Is Charlotte becoming a hockey town? The Checkers road to the Calder Cup might make you think so.
It’s always 90 degrees outside these days. But a local sports team has gotten even hotter than that – the Charlotte Checkers.
On Saturday at Bojangles’ Coliseum, the Checkers begin one last best-of-7 series against the Chicago Wolves. Minor-league hockey has roots in Charlotte dating back to 1956. But if the Checkers win this championship, it will be the most prestigious title the team has ever put on ice.
The Checkers already have a strong home fan base – they averaged about 6,700 fans during the regular season. But they shoehorned 8,393 people into their 64-year-old building Sunday night for a Game 6 playoff thriller in the Eastern Conference finals. Charlotte won in double overtime against Toronto on a goal by Morgan Geekie – yes, it was a Geekie goal — that pushed the Checkers into the Calder Cup Finals, which is minor-league hockey’s version of the Stanley Cup.
“It was electric,” said Pam Reddeck, a season-ticket holder. “When the Checkers got that last goal Sunday night, it just about blew the roof off the place.”
Reddeck and her husband have the sort of personal story that speaks to the deep roots that both Bojangles’ Coliseum (which opened in 1955) and the Checkers boast in Charlotte.
Jim Reddeck, 77, actually saw some of the city’s first minor-leaguehockey games in early 1956
. The home rink for the Baltimore Clippers was obliterated by a fire that season, and the Maryland team needed a place to play its final five games. An investment group from Charlotte convinced Baltimore to relocate those games to Charlotte.
Close to 10,000 Charlotteans came to each one (they were sometimes preceded by on-ice tutorials, since most Southerners only had a vague understanding of hockey’s rules). The Clippers were used to playing to crowds of about 2,000 in Baltimore. So they pulled up stakes and moved to Charlotte for the next season, officially becoming the Charlotte Clippers. The franchise would first receive the nickname of “Checkers” in the late 1950s after a name-the-team contest.
“I didn’t know much about hockey at first,” Jim Reddeck said of those early years, “but I couldn’t get enough of those games.”
Twenty years later, in 1976, Jim and Pam both attended a Checkers game on the same night. They met for the first time afterward at a local Charlotte bar.
They have since been married more than 40 years (she worked mostly as a nurse; he was a truck driver). They have attended hundreds more Checkers’ home games together in the coliseum.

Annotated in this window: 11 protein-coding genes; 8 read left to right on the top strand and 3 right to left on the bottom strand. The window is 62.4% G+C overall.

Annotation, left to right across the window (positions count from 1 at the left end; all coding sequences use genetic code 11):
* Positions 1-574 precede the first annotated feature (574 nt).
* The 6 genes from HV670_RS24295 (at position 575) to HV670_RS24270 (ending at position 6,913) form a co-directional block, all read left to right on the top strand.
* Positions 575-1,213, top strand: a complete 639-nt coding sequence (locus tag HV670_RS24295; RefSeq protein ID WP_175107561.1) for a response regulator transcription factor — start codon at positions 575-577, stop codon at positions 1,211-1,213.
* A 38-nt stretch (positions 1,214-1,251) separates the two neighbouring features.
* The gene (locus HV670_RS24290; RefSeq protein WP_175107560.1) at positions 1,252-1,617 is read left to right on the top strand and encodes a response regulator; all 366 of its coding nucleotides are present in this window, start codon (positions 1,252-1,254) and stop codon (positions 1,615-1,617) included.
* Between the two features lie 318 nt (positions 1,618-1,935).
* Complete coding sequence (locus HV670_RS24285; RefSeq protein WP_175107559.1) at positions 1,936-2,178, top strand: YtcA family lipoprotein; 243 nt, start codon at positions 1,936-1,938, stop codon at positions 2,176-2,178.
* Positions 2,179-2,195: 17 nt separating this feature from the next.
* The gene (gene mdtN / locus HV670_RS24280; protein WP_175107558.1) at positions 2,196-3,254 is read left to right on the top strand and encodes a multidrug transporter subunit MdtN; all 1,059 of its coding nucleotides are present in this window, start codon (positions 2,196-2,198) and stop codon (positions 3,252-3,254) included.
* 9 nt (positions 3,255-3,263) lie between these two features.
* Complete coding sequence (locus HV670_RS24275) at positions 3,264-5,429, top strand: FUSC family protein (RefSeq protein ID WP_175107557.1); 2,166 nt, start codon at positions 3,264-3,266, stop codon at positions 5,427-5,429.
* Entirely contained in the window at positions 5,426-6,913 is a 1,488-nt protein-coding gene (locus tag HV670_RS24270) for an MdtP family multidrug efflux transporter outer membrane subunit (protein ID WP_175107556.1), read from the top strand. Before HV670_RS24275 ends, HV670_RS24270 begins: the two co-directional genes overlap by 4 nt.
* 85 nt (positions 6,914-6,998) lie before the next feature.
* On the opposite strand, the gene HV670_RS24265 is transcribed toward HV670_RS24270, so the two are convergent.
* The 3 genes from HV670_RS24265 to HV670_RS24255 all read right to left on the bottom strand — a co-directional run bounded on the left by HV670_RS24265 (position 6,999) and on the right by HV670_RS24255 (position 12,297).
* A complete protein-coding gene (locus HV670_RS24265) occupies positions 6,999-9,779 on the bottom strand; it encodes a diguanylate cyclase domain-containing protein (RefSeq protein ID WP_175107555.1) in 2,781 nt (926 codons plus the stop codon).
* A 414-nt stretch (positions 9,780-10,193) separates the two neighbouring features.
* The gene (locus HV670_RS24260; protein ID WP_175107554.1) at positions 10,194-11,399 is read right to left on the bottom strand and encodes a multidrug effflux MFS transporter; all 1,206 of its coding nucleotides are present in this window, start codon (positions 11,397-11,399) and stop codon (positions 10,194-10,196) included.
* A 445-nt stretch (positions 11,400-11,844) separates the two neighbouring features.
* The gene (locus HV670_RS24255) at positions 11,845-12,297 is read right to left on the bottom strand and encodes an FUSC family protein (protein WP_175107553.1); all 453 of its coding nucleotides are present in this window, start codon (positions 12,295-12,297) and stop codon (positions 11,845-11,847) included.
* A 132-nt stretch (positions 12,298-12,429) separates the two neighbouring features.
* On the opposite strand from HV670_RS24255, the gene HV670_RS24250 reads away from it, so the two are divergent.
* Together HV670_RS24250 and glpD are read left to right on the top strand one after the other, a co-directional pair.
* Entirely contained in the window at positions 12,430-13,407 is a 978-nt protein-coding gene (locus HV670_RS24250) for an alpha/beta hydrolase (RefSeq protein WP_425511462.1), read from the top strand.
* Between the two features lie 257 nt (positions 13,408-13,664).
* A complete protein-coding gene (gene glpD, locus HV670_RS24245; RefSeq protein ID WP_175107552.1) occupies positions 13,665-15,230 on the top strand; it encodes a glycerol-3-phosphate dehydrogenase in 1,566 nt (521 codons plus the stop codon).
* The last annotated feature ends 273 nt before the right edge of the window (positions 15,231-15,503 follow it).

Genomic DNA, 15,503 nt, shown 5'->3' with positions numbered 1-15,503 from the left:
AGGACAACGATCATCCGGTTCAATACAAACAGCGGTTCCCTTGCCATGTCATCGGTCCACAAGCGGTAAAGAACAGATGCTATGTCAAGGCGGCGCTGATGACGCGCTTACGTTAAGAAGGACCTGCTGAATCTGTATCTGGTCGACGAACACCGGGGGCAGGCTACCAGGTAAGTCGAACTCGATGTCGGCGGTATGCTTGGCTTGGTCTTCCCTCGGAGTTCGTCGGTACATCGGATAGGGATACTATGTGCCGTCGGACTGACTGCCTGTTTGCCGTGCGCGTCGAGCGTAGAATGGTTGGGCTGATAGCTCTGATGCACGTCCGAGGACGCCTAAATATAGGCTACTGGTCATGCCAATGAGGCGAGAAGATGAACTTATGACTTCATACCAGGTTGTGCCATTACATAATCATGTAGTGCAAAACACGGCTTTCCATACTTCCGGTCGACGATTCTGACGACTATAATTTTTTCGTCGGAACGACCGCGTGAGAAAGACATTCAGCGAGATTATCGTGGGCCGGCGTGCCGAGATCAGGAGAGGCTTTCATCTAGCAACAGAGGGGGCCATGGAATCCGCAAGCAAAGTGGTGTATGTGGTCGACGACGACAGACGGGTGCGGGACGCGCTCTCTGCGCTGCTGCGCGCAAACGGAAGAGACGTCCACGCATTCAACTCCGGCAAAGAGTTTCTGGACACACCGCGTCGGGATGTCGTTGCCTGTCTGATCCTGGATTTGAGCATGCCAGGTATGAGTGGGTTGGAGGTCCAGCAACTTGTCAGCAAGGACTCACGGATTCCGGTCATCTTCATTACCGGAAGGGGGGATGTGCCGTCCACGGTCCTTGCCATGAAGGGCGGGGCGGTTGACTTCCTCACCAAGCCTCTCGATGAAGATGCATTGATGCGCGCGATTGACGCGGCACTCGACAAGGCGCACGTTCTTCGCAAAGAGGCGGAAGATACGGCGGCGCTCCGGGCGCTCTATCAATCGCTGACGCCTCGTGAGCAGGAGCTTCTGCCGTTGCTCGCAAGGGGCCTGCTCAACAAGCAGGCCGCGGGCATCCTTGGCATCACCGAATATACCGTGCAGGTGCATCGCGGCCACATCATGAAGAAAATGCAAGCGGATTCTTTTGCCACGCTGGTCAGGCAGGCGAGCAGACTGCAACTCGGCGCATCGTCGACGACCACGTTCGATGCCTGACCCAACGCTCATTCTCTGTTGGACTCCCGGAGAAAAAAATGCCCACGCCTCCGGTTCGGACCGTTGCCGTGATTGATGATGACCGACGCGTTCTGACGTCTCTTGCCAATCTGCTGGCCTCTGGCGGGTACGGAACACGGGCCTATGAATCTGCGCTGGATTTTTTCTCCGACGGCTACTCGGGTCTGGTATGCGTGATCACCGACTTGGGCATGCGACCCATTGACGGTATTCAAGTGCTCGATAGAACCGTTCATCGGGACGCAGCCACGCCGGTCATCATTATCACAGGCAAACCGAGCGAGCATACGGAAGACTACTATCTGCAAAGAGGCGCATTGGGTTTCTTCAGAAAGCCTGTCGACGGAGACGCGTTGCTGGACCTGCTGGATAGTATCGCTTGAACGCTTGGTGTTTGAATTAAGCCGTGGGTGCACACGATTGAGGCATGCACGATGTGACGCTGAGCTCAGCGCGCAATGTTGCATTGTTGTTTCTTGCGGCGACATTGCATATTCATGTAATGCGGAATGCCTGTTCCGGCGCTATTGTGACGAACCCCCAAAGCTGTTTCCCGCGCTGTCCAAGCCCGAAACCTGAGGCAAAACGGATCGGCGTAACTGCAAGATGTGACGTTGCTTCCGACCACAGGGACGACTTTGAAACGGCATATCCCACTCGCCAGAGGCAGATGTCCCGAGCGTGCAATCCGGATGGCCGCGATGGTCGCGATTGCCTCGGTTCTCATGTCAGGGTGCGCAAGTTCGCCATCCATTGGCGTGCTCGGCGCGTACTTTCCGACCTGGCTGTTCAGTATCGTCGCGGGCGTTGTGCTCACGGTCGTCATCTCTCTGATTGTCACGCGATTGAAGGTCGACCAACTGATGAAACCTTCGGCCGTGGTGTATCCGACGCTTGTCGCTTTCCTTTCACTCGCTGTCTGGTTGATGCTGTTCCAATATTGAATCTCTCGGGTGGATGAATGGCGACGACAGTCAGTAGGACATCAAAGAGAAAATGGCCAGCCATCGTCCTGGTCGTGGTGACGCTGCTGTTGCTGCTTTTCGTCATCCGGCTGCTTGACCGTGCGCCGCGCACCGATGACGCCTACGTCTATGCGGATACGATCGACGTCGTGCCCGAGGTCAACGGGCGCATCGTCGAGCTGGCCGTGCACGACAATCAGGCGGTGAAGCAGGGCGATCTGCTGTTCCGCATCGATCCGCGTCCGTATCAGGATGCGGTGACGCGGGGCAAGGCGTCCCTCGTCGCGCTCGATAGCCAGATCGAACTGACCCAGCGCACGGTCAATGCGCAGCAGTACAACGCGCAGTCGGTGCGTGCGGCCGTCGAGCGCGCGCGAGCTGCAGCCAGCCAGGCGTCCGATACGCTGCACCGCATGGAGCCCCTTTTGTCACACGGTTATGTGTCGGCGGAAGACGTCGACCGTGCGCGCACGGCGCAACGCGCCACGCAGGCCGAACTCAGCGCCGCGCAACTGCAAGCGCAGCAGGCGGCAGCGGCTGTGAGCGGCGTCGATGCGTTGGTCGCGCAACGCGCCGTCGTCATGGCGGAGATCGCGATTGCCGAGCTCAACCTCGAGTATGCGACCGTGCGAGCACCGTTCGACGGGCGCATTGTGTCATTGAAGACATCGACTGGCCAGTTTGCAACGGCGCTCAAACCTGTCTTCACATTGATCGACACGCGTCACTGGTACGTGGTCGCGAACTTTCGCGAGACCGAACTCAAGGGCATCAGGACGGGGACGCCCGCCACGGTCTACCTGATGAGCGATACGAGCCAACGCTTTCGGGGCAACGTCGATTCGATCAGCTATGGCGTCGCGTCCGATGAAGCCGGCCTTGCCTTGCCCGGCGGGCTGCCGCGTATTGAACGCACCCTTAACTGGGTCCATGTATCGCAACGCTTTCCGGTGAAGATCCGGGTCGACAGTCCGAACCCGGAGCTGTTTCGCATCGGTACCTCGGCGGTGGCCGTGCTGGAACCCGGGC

“There’s not a bad seat in the whole place,” Pam Reddeck said.
“And this Checkers team,” Jim Reddeck said, “is special.”
‘Something I’m never going to forget’
The current Checkers’ players, of course, don’t have that sort of Queen City history. They are mostly young men in their 20s from other, colder places who are now playing at the top level of minor-league hockey. Charlotte moved up to this level of hockey, which is analogous to Triple-A baseball, in 2010, and is the affiliate for the NHL’s Carolina Hurricanes.
Several Checkers players already have some NHL experience. All of them want to get to the NHL and then stick there.
But in the meantime, the Checkers are one of the last two teams standing in the 31-team American Hockey League.
Patrick Brown, a 27-year-old forward and a team captain, said Sunday’s double-OT win was one of the season’s defining moments. “You grow up playing hockey with your buddies when you’re five years old, and you dream about scoring that double OT goal,” he said.
Afterward, Brown said, the players saluted the crowd. “They were just jumping, going wild, screaming,” Brown said. “It’s something I’m never going to forget.”
The Checkers will host Games 1 and 2 of the Calder Cup Finals on Saturday and Sunday.
But the Checkers can’t practice on their home ice in Bojangles’ Coliseum all week, in part because of all the high school graduation ceremonies scheduled in the building over the next couple of weeks.
Instead, they are driving a half hour down to Extreme Ice in Indian Trail. But that’s no big deal to this team – the players are used to sharing their coliseum with all sorts of concerts and events.
The Checkers also shared the Spectrum Center with the Charlotte Hornets uptown for a decade beginning in 2005, but then returned to their roots in a renovated Bojangles’ Coliseum. They seem to fit better in the old building, anyway, which is more intimate (it has less than half the capacity of Spectrum Center) and gets more of the fans closer to the action.
Said Mike Vellucci, the Checkers coach: “You know what I love about that old building? It’s loud, right? The acoustics are great.”
Hockey in June?
Vellucci may be a future NHL coach himself. He guided the Checkers to a 51-17-8 record in the 2018-19 regular season – the best in franchise history – and was named the AHL’s Most Outstanding Coach. His team has already won three playoff series, including a victory over the defending champion Toronto Marlies in the Eastern Conference final.
“There are times I’ve got to steer the ship,” Vellucci said, “and there are times the players are going to steer it. I had to steer the ship when we were down 3-0 in Game 2 (against Toronto) and everybody looked in a little bit of a panic. My point to them was, ‘How good is it going to feel when we win?’ And we won.”
The Checkers have been doing a lot of that sort of thing lately, winning one close game after another. It helps that they also employ the AHL’s Most Outstanding Goalie in Alex Nedeljkovic and that the team is balanced enough to get scoring from all sorts of places.
Hockey in June is a rarity in Charlotte, but it’s about to happen. Bundle up.
AHL Calder Cup Finals
Saturday, 6 p.m.: at Charlotte
Sunday, 6 p.m.: at Charlotte
June 5, 8 p.m.: at Chicago
June 6, 8 p.m.: at Chicago
June 8, 8 p.m.: at Chicago*
June 13, 7 p.m.: at Charlotte*
June 14, 7 p.m.: at Charlotte*
*if necessary; games on AHLTV.